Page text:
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Boy with 'no brain' gets 1st class honours!


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Author Thread
Simon
New Member


Joined: 10 Sep 2003
Posts: 12
Location: Brighton

Post Tue Oct 07, 2003 11:24 am

Boy with 'no brain' gets 1st class honours!    Reply with quote  

Don't know if anyone saw this in the Guardian last week, but it's quite interesting:

"There's a young student at this university," neurologist Professor John Lorber of Sheffield University told Science magazine in December 1980, "who has an IQ of 126, has gained a first-class honours degree in mathematics, and is socially completely normal. And yet the boy has virtually no brain."

A scan revealed that the student had only 1mm of brain tissue lining the inside of his skull - fluid filled the area where the rest of his brain should have been. His was an extreme case of hydrocephalus, or "water on the brain", whereby cerebrospinal fluid fills the brain instead of circulating around it. Most sufferers can lead normal lives if regularly treated.

But if he had no brain, where was his mind?

Similar questions are raised by cases of "transplant memories". In 1988, Claire Sylvia received a heart and double-lung transplant. After the operation, she underwent some apparent personality changes: she began to have unusual (for her) cravings for beer, green peppers and chicken nuggets; she dreamed about beautiful women and experienced homosexual urges. She also dreamed of meetings with a young man called Tim.

Alarmed, Sylvia sought out her donor's family and discovered that her new organs had belonged to an 18-year-old boy, called Tim. Tim had a penchant for the same foods she was craving - he was eating chicken nuggets when he died - and Sylvia felt he was the boy in her dreams.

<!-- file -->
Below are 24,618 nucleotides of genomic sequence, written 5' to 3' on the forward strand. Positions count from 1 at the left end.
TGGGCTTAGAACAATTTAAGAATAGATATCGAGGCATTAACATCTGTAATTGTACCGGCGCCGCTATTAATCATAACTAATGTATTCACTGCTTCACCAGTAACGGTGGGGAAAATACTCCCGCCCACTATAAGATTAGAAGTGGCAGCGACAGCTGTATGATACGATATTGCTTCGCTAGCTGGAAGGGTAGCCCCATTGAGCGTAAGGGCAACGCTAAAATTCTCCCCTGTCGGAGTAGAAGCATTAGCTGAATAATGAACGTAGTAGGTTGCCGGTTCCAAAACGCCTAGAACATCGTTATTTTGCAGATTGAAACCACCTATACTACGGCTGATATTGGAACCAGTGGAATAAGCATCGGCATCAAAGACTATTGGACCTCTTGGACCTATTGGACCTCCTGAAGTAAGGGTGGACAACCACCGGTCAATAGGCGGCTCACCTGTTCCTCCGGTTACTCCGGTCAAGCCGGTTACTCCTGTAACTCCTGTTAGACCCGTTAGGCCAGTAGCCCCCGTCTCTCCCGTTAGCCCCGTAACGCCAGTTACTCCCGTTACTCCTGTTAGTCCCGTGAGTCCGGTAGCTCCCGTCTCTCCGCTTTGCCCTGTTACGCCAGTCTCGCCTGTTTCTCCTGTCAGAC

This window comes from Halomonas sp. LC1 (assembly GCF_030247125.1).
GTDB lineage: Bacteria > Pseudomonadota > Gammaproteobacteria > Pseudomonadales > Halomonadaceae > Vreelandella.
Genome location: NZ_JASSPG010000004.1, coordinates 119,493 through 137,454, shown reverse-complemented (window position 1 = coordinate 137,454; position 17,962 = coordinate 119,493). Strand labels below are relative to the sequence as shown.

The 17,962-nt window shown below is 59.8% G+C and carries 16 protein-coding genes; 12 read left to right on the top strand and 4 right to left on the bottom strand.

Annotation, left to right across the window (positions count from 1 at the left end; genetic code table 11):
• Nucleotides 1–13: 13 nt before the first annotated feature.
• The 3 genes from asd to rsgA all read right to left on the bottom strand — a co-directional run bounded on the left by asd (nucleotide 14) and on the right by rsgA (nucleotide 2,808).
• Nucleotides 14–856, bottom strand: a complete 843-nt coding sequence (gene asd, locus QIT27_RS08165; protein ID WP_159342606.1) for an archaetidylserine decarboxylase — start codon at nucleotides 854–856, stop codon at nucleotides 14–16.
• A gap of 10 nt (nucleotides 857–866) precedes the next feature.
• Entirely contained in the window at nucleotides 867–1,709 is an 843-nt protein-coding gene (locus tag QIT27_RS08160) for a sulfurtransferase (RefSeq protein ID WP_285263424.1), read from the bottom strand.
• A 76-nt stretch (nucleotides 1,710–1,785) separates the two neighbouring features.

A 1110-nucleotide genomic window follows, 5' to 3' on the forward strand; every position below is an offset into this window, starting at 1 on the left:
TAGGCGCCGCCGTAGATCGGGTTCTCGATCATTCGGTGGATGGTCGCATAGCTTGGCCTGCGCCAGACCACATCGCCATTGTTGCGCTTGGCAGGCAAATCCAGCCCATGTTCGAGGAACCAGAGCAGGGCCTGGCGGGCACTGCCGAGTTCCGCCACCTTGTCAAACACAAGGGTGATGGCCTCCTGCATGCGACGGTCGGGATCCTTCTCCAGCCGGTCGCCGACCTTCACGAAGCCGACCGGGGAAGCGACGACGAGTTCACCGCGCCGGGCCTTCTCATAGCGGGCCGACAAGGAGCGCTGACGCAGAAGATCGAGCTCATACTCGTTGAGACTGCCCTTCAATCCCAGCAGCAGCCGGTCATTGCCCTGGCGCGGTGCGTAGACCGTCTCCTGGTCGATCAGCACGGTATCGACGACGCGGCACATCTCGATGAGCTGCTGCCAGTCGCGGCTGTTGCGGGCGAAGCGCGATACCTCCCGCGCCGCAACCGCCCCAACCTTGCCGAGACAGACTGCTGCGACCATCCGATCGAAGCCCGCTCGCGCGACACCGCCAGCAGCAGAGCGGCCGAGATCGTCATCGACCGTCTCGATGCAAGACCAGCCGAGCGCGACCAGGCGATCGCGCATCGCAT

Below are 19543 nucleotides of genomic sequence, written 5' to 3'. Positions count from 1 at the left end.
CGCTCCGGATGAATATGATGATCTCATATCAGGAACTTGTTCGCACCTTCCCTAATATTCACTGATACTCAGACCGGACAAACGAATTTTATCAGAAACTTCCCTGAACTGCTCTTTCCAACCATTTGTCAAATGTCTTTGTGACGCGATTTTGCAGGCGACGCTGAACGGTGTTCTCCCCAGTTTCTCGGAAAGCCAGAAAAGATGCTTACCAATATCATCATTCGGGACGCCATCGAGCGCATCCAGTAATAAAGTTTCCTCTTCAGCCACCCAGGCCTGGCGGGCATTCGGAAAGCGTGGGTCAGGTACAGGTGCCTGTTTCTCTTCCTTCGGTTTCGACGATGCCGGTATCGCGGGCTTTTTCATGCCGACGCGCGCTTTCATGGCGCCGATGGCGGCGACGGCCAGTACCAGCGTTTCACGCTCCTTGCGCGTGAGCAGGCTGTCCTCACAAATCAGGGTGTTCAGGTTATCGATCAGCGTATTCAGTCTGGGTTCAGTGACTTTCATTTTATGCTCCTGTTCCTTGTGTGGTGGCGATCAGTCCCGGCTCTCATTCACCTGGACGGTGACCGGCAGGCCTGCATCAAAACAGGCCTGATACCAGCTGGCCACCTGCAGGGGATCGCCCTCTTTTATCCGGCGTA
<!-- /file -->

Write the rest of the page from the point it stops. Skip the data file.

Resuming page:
In the 19th century, German anatomist Leopold Auerbach observed a complex network of nerve cells in the human digestive tract. This nerve bundle, a "second brain" containing more nerve cells than the spinal cord, was recently rediscovered by Michael Gershon at Columbia University. Professor Wolfgang Prinz in Munich has also studied this, and thinks it could govern some of our emotional and physical responses to thoughts and events - hence, perhaps, "gut feelings".

Georgetown University's Dr Candace Pert has suggested that neuropeptides are linked to our sense of self. These chemicals, found in all our major organs and muscles, enable communication between the mind and body. Pert's theory is that they also carry our emotions and our memories. Is consciousness diffused throughout the body with them?

Simon
  
Mark Tyrrell
Uncommon Knowledge Staff


Joined: 16 Sep 2003
Posts: 479

Post Tue Oct 07, 2003 1:28 pm

Conciousness-where is it?    Reply with quote  

That is really interesting Simon! Reminds me of the 70's punk song "Looking through Gary Gilmore's eyes" based on the fact that the notorious serial killer bequethed his eyes to science before his execution. Certainly if consciousness is distinct from brain function (and perhaps time and space on occasions) then perhaps it caqn be located throughout the body not just where the brain resides: Shocked

Mark

grovelli
MVP
MVP


Joined: 15 Sep 2003
Posts: 247

Post Tue Oct 07, 2003 4:45 pm

   Reply with quote  

If consciousness is diffused throughout the body, can we then say it's our observing self?
polrg11
Junior Member


Joined: 09 Jan 2008
Posts: 72

Post Sat Jul 31, 2010 2:59 pm

   Reply with quote  

interesting. Mind you, do you need a brain or mind to pass an exam? I just winged my exam, and i had little or no brain at the time. mostly thx to lazyness, a womsn problem and drugs

maybe theres dna in body transplants and this gets leaked into the system gradually.
if i gave blood to someone, then they wud prolly have a fair few chemicals int heir systm that wud eventually get upto their brain. And aslo, what about them films where they get heart transplants from serial killers and turn into maniacs?hmmmm?ok, that last statememnt was my attempt at a joke.
but yeah, interesting
Annie7788
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MVP


Joined: 17 May 2007
Posts: 4188

Post Sat Jul 31, 2010 11:07 pm

   Reply with quote  

goodness me this thread is seven years old!! I wonder if he has a phd now?!
Strange.Stranger
New Member


Joined: 10 Aug 2010
Posts: 6

Post Tue Aug 10, 2010 3:55 pm

   Reply with quote  

How absolutely outstanding.
SeaDonkey
Junior Member


Joined: 29 May 2010
Posts: 44

Post Wed Aug 11, 2010 10:53 am

   Reply with quote  

Impressive.
  

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